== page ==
Thanks for this! As a mother of four white boys living in Kansas, this really strikes a chord with me. The boys go to probably the most diverse public schools in our town (not saying much…again, Kansas). We’ve lived in a lot of different places and they’ve been exposed to diverse groups of people…we’ve always tried to express the importance of celebrating our differences, be it skin color, who you love, religious beliefs, pokemon preferences, etc…but, this is something we need to stop discussing and start modeling. I’m not great at nurturing friendships in general (I can be very hermit-y), but everything you said has been on my mind a lot lately. Thanks for giving me a better idea about how to get started on making a change, and thanks for saying out loud what so many of us have been thinking.

    • http://www.domesticdisturbia.com/ Christi Wampler

      I know your boys will be fine because of everything you have exposed them to and how wonderful you and Ben are. They are in good hands.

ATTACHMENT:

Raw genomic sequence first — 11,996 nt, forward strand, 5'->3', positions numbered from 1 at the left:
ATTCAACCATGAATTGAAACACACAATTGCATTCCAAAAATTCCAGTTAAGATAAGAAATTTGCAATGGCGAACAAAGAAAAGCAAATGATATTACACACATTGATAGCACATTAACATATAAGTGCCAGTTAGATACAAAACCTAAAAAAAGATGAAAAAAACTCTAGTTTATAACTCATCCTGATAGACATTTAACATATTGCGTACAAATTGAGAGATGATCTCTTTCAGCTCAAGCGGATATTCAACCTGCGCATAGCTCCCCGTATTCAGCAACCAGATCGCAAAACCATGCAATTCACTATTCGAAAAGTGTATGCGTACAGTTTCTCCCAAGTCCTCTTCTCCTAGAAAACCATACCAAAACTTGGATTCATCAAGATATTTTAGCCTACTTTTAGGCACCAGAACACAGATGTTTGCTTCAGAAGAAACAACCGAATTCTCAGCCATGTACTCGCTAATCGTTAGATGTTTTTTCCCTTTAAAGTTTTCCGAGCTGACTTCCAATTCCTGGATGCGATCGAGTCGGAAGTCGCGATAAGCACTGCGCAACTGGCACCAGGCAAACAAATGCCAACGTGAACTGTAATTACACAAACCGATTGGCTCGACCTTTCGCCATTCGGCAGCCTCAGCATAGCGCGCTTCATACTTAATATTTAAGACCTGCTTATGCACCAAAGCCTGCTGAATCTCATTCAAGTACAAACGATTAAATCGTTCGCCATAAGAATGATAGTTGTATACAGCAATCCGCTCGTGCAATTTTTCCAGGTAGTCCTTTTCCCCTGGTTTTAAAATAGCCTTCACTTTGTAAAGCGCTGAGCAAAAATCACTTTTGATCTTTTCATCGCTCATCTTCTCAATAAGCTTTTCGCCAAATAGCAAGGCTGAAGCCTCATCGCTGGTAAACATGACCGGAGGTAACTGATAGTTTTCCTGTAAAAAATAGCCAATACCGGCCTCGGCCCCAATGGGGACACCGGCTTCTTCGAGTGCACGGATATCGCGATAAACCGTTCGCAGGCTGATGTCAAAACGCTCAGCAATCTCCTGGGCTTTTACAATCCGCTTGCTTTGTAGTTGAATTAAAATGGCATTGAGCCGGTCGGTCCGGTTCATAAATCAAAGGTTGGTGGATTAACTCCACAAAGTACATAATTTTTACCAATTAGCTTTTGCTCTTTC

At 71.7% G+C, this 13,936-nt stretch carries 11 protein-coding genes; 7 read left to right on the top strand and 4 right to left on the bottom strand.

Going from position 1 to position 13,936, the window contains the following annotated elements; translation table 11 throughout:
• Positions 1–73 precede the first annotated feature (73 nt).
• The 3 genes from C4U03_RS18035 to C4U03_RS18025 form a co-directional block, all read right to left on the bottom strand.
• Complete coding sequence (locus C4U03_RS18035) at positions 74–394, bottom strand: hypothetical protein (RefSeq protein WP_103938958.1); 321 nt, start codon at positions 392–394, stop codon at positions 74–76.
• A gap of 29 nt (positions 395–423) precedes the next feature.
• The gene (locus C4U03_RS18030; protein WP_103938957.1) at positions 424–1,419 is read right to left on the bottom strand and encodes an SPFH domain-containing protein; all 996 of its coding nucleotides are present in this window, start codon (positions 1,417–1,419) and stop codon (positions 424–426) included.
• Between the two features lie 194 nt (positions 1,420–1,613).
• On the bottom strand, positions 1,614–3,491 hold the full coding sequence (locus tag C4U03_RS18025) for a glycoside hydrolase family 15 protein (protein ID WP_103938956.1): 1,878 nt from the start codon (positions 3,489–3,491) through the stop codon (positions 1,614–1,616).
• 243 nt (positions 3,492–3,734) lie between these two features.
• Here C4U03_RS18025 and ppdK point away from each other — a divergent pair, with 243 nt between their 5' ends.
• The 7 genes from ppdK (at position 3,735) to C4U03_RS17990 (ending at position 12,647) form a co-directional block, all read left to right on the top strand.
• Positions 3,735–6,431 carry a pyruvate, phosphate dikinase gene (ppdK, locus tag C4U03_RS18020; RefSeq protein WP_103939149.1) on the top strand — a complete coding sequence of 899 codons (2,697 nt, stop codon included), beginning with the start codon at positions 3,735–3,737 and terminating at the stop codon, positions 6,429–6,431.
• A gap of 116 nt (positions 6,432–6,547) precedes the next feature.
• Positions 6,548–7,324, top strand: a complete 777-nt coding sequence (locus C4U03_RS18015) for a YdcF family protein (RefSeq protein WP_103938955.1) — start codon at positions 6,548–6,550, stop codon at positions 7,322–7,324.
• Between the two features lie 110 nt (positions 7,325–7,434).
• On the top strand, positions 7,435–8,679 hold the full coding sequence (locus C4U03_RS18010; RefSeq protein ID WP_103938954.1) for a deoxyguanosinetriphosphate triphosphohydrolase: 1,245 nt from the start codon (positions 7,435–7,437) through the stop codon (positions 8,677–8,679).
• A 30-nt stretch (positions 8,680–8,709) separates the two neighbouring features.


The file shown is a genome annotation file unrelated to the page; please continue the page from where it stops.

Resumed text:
• April Sikes

    Also, I’d like you to know I can’t stop singing that song by Gloria Estefan.

    • http://www.domesticdisturbia.com/ Christi Wampler

      Seriously, I apologize for that.

      • April Sikes

        I see the light, I see the liiight…

  • Jama Dean

    As a mother of three biracial children, two being boys, I can appreciate your honesty. No you don’t know how that feels to not be able to let your kids just walk the neighborhood and ride their bikes down the street because you fear they will run into the man you saw at Weigels the day before with a huge swastika tattooed on his calf. Or that your children can’t go to certain parks, playgrounds, etc unless you are the right there in the event someone with ignorance comes to the place they are. You will never know what it is like to feel guilty for allowing your child to go with family to the lake only to get a call they had been called “the N word” by a group of people and told he didn’t belong there and “we hang people like you”. So I applaud your willingness to look outside the world you live in and realize there IS racism and the fear mothers of black children have is VERY real and mothers of white children will thankfully never comprehend that. Kudos to you!

    • http://www.domesticdisturbia.com/ Christi Wampler